Historical exhibition at the Cesianu-Racoviță Palace in Bucharest on the occasion of the 164th anniversary of the historical act of the Union of the Romanian Principalities of January 24, 1859, which put the new state of Romania on the political-administrative map of Europe. For the first time, Alexandru Ioan Cuza’s hunting rifle and Mihail Kogălniceanu’s carriage clock are displayed for the general public. Thus, the 2 historical pieces of museum value will be able to be admired in the one-day exhibition on Tuesday, January 24.
The Hunting Rifle of Alexandru Ioan Cuza
The hunting rifle of Alexandru Ioan Cuza was made in the middle of the 19th century and bore on the barrel the gilded princely monogram of the first ruler of the national state of Romania. The rarity, with the mechanism inscribed „Manufactura Română„, catches the eye with its frugal character, despite the extension of the decorations. It is known that, in the era, hunting was the sport of the nobility, even more of the officers, between passion and social obligation, and Alexandru Ioan Cuza was no exception. The weapon is one of the panoply, disabled, and non-functional. A piece of the same value – the carbine of ruler Alexandru Ioan Cuza, „Manufactura Română”, is in the collection of the Bucharest City Museum.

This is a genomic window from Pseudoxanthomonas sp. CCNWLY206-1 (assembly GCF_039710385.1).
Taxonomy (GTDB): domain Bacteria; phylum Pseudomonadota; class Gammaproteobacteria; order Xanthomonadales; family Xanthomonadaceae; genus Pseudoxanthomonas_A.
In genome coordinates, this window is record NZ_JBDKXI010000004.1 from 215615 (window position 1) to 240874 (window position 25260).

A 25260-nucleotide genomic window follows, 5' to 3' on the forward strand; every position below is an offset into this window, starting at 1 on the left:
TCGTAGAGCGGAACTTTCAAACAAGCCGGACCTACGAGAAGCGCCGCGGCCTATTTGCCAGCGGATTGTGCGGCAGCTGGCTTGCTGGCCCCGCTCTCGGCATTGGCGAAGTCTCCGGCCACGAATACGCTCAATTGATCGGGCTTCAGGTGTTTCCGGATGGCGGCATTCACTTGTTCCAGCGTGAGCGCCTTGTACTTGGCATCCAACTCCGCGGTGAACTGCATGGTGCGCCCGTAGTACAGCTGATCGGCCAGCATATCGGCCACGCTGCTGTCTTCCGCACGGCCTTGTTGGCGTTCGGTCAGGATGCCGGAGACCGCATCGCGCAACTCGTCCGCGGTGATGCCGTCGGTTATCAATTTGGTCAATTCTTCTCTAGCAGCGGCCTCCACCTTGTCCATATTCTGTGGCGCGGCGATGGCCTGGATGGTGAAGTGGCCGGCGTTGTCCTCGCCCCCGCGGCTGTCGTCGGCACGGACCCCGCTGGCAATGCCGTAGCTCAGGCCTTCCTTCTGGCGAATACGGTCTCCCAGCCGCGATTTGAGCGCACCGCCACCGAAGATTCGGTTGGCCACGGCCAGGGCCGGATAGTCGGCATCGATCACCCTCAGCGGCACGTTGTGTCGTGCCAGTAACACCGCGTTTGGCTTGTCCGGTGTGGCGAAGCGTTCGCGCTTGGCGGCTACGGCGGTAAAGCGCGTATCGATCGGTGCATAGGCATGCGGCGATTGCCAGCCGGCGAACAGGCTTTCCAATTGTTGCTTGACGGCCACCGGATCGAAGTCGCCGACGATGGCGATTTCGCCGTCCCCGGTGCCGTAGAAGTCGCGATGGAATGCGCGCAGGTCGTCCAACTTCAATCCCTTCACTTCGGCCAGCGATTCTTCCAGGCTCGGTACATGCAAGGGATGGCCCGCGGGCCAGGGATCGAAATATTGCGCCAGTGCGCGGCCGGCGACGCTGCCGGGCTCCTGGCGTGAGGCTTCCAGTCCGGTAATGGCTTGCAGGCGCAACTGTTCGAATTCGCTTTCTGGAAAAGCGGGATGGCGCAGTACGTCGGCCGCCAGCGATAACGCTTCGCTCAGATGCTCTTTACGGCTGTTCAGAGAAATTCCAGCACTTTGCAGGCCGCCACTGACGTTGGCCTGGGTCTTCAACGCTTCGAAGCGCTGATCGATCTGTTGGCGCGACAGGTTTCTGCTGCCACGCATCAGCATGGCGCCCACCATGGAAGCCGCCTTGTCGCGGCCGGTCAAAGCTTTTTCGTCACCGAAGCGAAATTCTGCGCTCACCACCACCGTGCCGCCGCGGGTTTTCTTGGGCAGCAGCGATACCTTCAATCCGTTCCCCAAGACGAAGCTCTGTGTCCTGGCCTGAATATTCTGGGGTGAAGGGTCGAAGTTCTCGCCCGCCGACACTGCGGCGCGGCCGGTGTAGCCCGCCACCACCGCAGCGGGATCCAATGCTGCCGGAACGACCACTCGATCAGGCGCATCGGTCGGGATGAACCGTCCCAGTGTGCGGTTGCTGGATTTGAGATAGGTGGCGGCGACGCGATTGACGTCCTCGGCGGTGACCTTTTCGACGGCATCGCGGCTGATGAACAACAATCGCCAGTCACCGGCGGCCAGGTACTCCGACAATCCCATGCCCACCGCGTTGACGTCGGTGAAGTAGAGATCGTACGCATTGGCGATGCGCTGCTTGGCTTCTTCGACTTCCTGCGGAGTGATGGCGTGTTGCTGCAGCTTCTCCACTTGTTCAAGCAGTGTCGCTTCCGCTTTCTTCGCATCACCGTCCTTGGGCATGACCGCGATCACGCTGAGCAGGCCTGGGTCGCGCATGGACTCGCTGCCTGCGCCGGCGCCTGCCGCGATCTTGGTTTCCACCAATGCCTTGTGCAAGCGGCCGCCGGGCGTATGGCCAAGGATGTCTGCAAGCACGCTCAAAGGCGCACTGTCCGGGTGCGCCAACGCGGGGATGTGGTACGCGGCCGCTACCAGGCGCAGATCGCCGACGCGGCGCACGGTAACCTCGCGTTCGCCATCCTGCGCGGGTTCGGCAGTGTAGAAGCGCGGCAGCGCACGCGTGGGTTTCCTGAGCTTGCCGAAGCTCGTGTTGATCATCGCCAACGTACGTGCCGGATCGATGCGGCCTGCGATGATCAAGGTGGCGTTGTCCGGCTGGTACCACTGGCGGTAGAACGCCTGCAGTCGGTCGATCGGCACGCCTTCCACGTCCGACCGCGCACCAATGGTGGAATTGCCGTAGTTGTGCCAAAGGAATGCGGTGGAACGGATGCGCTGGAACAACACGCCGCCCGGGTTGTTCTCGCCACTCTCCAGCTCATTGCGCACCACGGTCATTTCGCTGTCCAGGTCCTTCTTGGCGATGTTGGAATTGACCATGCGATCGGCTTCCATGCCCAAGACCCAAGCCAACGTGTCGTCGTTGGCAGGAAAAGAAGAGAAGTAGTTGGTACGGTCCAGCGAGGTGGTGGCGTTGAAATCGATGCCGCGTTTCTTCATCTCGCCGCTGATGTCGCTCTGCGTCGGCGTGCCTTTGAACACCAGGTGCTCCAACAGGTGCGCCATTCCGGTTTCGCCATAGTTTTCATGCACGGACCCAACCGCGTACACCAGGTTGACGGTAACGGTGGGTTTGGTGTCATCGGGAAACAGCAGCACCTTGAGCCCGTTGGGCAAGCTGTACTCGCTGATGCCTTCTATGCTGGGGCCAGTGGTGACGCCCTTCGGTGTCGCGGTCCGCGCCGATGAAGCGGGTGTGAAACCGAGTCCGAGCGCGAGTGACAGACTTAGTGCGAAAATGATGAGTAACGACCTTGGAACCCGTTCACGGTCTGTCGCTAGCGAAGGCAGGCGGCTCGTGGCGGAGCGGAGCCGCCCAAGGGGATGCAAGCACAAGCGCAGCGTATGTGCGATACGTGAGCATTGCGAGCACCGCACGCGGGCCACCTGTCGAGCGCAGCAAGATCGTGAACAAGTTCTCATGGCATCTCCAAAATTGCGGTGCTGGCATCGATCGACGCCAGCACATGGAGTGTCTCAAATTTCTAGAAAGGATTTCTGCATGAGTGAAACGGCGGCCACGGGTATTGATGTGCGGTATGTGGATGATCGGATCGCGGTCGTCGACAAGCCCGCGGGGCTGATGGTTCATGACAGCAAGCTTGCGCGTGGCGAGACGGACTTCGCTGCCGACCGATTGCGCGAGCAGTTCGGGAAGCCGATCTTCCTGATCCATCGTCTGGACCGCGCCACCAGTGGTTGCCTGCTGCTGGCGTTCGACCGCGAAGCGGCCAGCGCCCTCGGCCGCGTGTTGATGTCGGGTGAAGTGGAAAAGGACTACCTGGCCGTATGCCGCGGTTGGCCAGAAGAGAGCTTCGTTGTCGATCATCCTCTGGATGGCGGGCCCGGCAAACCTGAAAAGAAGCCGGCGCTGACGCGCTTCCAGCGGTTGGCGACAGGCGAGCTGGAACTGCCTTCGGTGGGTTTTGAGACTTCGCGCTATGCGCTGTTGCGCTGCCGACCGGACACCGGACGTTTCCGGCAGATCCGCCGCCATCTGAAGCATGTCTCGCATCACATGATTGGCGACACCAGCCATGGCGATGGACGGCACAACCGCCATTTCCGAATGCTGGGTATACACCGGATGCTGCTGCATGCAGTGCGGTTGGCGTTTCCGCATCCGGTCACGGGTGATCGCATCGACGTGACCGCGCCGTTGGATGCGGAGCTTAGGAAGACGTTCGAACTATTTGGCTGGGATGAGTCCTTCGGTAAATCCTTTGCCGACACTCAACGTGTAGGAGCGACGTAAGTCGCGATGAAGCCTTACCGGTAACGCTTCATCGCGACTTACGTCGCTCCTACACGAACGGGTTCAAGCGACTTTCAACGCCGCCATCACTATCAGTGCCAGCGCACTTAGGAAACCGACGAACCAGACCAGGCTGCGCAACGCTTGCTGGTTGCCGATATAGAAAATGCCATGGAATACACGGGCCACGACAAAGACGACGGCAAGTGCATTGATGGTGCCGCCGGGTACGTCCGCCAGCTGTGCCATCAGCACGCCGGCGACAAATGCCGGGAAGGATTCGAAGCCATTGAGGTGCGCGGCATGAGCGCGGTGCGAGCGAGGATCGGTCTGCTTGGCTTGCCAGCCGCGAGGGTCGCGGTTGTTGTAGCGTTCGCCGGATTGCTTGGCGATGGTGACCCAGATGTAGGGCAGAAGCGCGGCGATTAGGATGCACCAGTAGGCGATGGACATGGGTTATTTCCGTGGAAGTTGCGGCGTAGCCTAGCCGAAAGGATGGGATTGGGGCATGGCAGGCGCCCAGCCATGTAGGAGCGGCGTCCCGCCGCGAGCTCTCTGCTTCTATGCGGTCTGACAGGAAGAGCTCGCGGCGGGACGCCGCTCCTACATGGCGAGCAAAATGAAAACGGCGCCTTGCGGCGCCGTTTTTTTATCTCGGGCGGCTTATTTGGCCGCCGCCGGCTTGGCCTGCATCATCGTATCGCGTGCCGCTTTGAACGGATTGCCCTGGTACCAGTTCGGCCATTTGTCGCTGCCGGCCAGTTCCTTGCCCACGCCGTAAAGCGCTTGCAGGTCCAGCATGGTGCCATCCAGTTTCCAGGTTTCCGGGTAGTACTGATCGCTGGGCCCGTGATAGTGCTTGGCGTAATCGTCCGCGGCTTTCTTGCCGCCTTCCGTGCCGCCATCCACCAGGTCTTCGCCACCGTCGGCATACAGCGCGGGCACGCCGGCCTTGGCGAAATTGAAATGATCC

Alongside Alexandru Ioan Cuza, he lived the happiness of a fulfilled ideal – the Union – and Mihail Kogălniceanu, who had a significant role in the unfolding of the events of 164 years ago: a deputy in the ad-hoc Assembly, leader of the Union Committee movement, first- Minister of Moldova, Minister of Foreign Affairs and President of the Romanian Academy.
The Carriage Clock of Mihail Kogalniceanu
Thanks to a happy circumstance, in the small exhibition dedicated to the celebration of 164 years since the Union of the Romanian Principalities, the carriage clock that belonged to Mihail Kogălniceanu will also be exhibited. The 19th-century collector’s item is made of bronze and crystal and is part of a private collection. The role of carriage clocks was to measure time during long journeys. Interestingly, these carriage clocks, made to be resistant to the shocks associated with movement, used a balance (like a contemporary automatic clock) instead of a pendulum, so they did not have to be turned. In Romania, until the railway construction that connected Muntenia with Moldova, a journey from Bucharest to Iași by carriage took 4-5 days. Mihail Kogălniceanu’s carriage clock was purchased from a public auction organized by Artmark in 2015 for the auction price of 1,600 euros.
At the same time, visitors will have the opportunity to admire a rare copy of the „History of Wallachia and Moldavia” by Mihail Kogălniceanu, from 1837, which will be auctioned on February 2, alongside an impressive collection of rare books, first editions, documents historic maps, old maps or vintage photographs depicting famous personalities or historical events.
The exhibition at Palatul Cesianu-Racoviță, str. C.A. Rosetti no. 5, will be open for visits according to the usual schedule: 10:00-20:00.